The results of the study: Paxlovid use was associated with reduced risk of post-acute COVID outcomes (HR 0.74; 0.69 - 0.81) with an absolute risk reduction of 2.32%. A negative association was found for 10 of the 12 prespecified outcomes.
Paxlovid may, in fact, reduce the risk of these post COVID outcomes. I, honestly, do not know at this point. I, personally, do prescribe Paxlovid to my older and high-risk patients. But, there are reasons be cautious in accepting these results.
1. This is an observational study. The cause of the difference in the outcomes cannot be assumed to be Paxlovid use.
2. We cannot make this assumption because of residual confounding. The patients who took Paxlovid were different from those who did not (see table 1 in the supplementary material). The authors did adjust for these differences (table 1 in the article) but, as is always the case, residual confounding is likely.
3. Being a VA population, the population was overwhelmingly male.
4. “Long COVID” remains a poorly defined entity. This article did not look at the prevention of Long COVID. It looked at the incidence of 12 symptoms often considered part of the Long COVID syndrome.
5. Post-acute COVID symptoms were not actually measured. Instead, the authors used ICD-10 codes logged into the VA system.
6. There was no accounting for care outside the VA, which may have included Paxlovid treatment or care for post-acute symptoms.
The New York Times Article
The Times article did an inadequate job identifying the uncertainties that exist in research into Long COVID. The article certainly did not identify uncertainties that exist despite the findings in this research. The article did do two things well.
The author noted that this article is a preprint that has not undergone peer review.
The Times article also pointed out the lack of diversity in the population.
I found four important shortcomings
There was no reference to this being an observational study that cannot prove causation.
The author speaks to only two sources for the article. One, Dr. Michael Peluso, an assistant professor of medicine at UCSF, seems supportive of the findings. The other is the senior author of the paper, Ziyad Al-Aly.
The only skepticism that comes up in the article is when Dr. Peluso notes that Paxlovid “did not completely eliminate post-Covid conditions.”
There was no discussion about the relationship between the 12 post-acute COVID-19 outcomes studied and Long COVID – of which the article tells us Paxlovid reduces the risk. Nor was there discussion of how the presence of these outcomes were identified; this, as discussed above, is likely a major flaw in this study.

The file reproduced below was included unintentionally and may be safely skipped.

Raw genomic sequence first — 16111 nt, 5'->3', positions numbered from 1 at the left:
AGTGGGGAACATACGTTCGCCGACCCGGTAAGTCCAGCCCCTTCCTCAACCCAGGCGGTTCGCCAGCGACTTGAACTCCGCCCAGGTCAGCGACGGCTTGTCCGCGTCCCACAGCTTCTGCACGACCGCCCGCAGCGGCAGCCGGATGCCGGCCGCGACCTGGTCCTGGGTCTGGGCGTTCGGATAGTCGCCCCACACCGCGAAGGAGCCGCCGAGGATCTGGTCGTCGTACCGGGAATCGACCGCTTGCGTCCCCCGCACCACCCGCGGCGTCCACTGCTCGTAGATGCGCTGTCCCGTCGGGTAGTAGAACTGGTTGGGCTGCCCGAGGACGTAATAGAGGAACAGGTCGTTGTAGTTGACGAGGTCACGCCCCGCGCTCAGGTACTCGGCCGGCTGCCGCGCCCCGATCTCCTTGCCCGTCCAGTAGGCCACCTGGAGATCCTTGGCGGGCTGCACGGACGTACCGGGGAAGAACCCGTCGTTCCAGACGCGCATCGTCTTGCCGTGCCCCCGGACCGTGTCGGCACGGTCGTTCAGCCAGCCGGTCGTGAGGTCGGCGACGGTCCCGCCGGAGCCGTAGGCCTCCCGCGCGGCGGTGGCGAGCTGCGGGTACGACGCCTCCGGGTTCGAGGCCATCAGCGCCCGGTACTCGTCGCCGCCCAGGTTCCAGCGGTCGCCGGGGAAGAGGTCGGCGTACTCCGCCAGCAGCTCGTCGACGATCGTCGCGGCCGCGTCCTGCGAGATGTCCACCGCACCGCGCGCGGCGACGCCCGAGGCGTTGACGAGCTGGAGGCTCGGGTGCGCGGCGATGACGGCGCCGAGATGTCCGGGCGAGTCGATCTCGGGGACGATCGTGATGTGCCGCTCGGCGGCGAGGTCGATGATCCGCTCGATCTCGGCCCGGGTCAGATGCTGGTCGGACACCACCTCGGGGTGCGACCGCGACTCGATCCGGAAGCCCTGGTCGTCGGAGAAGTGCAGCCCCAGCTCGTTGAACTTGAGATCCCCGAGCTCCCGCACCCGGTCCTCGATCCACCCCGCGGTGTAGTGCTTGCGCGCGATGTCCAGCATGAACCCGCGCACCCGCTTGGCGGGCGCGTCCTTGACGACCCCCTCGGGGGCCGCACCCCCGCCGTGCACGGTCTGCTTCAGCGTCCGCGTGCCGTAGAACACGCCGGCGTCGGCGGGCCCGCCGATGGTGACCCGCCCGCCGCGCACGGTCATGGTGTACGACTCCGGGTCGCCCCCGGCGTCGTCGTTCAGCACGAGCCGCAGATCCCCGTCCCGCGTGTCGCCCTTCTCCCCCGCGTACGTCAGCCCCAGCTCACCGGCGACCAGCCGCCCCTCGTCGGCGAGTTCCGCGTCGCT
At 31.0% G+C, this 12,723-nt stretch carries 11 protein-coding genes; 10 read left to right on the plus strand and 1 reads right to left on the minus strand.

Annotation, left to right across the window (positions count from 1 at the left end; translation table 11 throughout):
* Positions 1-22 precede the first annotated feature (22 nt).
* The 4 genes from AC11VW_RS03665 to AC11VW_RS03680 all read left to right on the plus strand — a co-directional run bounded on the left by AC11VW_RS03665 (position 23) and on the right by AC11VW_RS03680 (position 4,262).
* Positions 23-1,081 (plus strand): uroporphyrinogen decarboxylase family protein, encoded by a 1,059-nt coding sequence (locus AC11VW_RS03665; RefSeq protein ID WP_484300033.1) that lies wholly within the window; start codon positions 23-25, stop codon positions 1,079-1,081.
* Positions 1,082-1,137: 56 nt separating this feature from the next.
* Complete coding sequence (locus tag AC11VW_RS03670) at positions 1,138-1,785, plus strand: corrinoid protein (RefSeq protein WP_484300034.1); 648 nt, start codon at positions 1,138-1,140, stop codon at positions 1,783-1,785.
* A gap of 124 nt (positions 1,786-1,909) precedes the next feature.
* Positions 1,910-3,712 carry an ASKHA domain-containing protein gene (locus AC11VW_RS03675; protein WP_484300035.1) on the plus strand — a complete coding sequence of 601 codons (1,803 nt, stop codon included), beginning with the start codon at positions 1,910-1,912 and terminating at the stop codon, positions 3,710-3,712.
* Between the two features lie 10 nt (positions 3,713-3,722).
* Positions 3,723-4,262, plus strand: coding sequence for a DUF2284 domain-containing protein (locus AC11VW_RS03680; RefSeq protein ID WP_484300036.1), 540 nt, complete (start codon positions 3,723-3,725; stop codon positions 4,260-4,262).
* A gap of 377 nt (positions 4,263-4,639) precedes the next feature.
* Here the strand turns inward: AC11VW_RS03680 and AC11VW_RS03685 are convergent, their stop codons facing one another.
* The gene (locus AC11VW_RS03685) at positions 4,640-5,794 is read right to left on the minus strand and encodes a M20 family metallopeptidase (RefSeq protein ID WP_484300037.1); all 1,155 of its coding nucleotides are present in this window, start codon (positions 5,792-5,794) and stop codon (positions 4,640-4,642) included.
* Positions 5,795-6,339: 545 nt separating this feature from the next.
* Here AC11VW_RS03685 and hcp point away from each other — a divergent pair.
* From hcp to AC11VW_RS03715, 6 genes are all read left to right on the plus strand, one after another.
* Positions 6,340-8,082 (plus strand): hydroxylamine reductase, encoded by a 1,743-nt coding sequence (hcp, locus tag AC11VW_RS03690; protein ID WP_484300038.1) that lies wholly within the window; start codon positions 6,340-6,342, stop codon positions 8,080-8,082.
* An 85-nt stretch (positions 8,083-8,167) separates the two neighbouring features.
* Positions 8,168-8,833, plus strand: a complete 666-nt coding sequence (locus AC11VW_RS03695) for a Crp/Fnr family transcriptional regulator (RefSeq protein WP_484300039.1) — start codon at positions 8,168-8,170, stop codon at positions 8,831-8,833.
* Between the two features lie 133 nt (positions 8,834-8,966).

A fifth is not terribly important but bugged me. A full three paragraphs were spent discussing bioplausibility. Bioplausibility is important. We don’t test things that are not plausible. We consider plausibility when we weight suprising results - it accounts for our “pre-study probability.” But here, it is used as an argument about why we should accept these results, taking up space that could have been used to consider alternative interpretations.
With these five shortcomings, three of the churnalism sins were committed:
Observational studies almost never prove causation
Ignoring confounding, selection bias and other epidemiological errors
I’d suggest 3 questions that would have made this report health journalism rather than churnalism:
This was an observational study, which cannot prove causation. You found an association between Paxlovid use and a reduction in 10 of 12 “post acute COVID-19 outcomes.” What other explanations are there for your findings?
In this study, you looked at what you call “post acute COVID-19 outcomes” – essentially 12 diagnosis codes used for patients between 30 and 90 days after they had COVID. What do you see as the relationship between this outcome and Long COVID?
In the data we have thus far, Paxlovid seems to be losing efficacy as the population becomes more immune to COVID. Do you expect this trend to continue and, if it does, how would this affect your findings?
[i] This ink on this study was hardly dry when physicians began to extrapolate the results and prescribe the drug to low risk patients who had either been previously infected or vaccinated.